By 2011 projection, the world’s industrial robot population is expected to rise to 1.2 million. Basically, robot can offers greater productivity, accuracy, or endurance compared to humans. It also capable to perform dirty, dangerous or dull jobs which humans find undesirable. Other jobs are physically inaccessible
for human, such as exploring another planet, cleaning the inside of a long pipe, or performing laparoscopic surgery. As the number of robots increases, robotics-related jobs grow. Some jobs require existing job skills, such as building cables, assembling parts and testing. Other robotics jobs require new skills, such as robot installer and robot integrator.
"Robots" redirects (disambiguation).
ASIMO, a humanoid robot manufactured by Honda
A robot is a virtual or mechanical artificial agent. In practice, it is usually an electro-mechanical system which, by its appearance or movements, conveys a sense that it has intent or agency of its own. The word robot can refer to both physical robots and virtual software agents, but the latter are usually referred to as bots. There is no consensus on which machines qualify as robots, but there is general agreement among experts and the public that robots tend to do some or all of the following: move around, operate a mechanical limb, sense and manipulate their environment, and exhibit intelligent behavior, especially behavior which mimics humans or other animals. Stories of artificial helpers and companions and attempts to create them have a long history but fully autonomous machines only appeared in the 20th century. The first digitally operated and programmable robot, the Unimate, was installed in 1961 to lift hot pieces of metal from a die casting machine and stack them. Today, commercial and industrial robots are in widespread use performing jobs more cheaply or with greater accuracy and reliability than humans. They are also employed for jobs which are too dirty, dangerous or dull to be suitable for humans. Robots are widely used in manufacturing, assembly and packing, transport, earth and space exploration, surgery, weaponry, laboratory research, and mass production of consumer and industrial goods. Modern robots are usually used in tightly controlled environments such as on assembly lines because they have difficulty responding to unexpected interference. Because of this, most humans rarely encounter robots. However, domestic robots for cleaning and maintenance are increasingly common in and around homes in developed countries, particularly in Japan. Robots can also be found in the military.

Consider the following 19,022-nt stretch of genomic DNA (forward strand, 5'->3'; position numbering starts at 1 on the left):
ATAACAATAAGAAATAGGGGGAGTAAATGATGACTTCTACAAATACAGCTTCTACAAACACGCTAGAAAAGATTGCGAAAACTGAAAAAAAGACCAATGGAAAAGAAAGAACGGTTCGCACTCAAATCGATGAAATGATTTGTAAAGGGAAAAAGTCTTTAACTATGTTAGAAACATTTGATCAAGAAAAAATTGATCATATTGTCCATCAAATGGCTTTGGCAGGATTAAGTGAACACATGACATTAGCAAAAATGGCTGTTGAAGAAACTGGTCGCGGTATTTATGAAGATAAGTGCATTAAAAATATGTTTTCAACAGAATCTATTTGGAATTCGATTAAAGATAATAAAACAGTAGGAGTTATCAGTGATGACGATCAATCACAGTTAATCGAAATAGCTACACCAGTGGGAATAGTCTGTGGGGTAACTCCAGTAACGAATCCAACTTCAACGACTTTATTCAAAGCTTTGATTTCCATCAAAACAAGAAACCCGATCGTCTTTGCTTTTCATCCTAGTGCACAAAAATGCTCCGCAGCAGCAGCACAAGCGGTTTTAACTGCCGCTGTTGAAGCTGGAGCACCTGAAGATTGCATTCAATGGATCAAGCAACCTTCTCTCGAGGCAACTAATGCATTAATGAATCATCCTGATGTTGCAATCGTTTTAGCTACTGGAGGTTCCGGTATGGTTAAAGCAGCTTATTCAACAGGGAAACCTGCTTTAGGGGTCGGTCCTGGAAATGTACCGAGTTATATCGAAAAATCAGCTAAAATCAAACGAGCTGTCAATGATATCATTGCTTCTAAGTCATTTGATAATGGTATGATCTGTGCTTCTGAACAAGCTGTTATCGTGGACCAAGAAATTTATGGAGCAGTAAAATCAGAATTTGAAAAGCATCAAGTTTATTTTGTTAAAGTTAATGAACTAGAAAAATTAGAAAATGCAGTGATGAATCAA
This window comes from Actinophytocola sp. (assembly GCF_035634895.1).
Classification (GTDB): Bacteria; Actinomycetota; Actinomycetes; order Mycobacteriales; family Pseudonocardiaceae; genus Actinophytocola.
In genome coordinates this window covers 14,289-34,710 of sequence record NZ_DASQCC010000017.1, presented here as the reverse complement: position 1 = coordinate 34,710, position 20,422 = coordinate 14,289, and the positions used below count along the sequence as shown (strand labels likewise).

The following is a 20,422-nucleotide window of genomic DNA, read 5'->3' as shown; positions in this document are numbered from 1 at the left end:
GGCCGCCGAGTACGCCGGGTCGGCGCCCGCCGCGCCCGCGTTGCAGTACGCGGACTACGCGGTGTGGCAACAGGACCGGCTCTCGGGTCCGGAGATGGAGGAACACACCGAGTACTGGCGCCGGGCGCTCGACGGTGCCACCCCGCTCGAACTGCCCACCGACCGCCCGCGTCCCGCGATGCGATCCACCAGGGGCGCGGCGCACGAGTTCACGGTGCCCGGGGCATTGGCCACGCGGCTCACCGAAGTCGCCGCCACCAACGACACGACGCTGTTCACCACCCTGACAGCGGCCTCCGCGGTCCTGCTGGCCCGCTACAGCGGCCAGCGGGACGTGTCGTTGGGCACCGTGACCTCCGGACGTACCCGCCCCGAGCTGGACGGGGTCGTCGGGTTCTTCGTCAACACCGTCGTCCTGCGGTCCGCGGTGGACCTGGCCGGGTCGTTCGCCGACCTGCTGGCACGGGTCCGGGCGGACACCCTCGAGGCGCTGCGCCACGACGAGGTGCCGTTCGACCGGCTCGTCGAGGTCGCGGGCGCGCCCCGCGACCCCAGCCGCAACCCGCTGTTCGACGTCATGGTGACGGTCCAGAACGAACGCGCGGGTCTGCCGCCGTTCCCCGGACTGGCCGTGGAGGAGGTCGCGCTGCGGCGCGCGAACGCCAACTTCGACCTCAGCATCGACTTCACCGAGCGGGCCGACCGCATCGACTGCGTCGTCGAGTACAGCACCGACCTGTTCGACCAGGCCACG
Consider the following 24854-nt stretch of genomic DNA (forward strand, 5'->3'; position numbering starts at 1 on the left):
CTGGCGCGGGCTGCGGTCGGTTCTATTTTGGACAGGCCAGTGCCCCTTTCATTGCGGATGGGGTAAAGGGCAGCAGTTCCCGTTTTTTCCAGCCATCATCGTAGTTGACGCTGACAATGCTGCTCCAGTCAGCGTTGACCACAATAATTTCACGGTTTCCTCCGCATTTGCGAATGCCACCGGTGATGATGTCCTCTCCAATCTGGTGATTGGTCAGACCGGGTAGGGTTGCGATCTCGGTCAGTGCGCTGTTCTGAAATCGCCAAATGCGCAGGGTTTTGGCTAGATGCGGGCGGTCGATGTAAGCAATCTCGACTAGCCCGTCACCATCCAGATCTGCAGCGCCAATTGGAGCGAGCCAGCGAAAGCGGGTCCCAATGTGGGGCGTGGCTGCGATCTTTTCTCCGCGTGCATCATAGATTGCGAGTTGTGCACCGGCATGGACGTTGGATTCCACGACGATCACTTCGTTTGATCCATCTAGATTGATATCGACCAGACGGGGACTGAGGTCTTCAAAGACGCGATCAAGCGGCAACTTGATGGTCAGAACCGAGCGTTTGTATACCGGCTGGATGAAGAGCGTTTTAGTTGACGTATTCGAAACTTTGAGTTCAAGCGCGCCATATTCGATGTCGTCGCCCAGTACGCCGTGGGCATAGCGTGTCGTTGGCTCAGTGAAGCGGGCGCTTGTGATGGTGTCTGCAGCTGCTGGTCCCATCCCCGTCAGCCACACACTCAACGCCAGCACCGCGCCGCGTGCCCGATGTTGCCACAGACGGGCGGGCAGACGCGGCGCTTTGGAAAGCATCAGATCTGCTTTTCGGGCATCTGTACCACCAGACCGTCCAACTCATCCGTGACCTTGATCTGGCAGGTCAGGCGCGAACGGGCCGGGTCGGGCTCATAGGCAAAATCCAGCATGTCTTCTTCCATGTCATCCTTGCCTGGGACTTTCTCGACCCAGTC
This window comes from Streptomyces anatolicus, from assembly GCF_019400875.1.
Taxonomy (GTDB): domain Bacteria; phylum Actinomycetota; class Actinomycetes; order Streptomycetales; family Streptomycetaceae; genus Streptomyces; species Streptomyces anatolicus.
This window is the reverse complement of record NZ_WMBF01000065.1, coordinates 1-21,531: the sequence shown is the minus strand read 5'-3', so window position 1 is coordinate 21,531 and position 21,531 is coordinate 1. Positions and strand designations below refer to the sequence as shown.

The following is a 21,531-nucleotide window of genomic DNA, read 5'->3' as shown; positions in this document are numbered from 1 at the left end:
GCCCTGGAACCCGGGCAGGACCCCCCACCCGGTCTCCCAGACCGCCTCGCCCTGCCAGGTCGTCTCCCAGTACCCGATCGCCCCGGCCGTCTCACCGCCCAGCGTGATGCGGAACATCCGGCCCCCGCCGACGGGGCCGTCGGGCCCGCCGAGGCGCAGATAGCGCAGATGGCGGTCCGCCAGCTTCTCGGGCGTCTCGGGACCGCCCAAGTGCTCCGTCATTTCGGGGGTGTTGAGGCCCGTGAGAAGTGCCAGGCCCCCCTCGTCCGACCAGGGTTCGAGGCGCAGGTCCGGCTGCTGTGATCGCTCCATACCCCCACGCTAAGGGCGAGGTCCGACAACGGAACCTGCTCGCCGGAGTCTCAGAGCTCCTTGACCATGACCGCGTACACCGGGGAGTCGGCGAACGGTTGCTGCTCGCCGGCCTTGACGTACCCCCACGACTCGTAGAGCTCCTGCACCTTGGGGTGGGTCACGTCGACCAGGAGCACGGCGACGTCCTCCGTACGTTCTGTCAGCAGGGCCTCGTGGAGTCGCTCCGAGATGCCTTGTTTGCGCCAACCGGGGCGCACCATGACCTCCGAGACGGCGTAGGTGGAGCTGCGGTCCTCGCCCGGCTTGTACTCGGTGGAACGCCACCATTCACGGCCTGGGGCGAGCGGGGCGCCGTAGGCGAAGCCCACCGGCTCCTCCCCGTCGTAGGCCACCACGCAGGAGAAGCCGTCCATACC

KITT is mentally anthropomorphic, while ASIMO is physically anthropomorphic While there is no single correct definition of "robot", a typical robot will have several or possibly all of the following characteristics.
It is composed entirely, or almost entirely, from artificial substances. It can sense its environment, and manipulate or interact with things in it. It has some ability to make choices based on the environment, often using automatic control or a preprogrammed sequence. It is programmable. It moves with one or more axes of rotation or translation. It makes dexterous coordinated movements. It moves without direct human intervention. It appears to have intent or agency.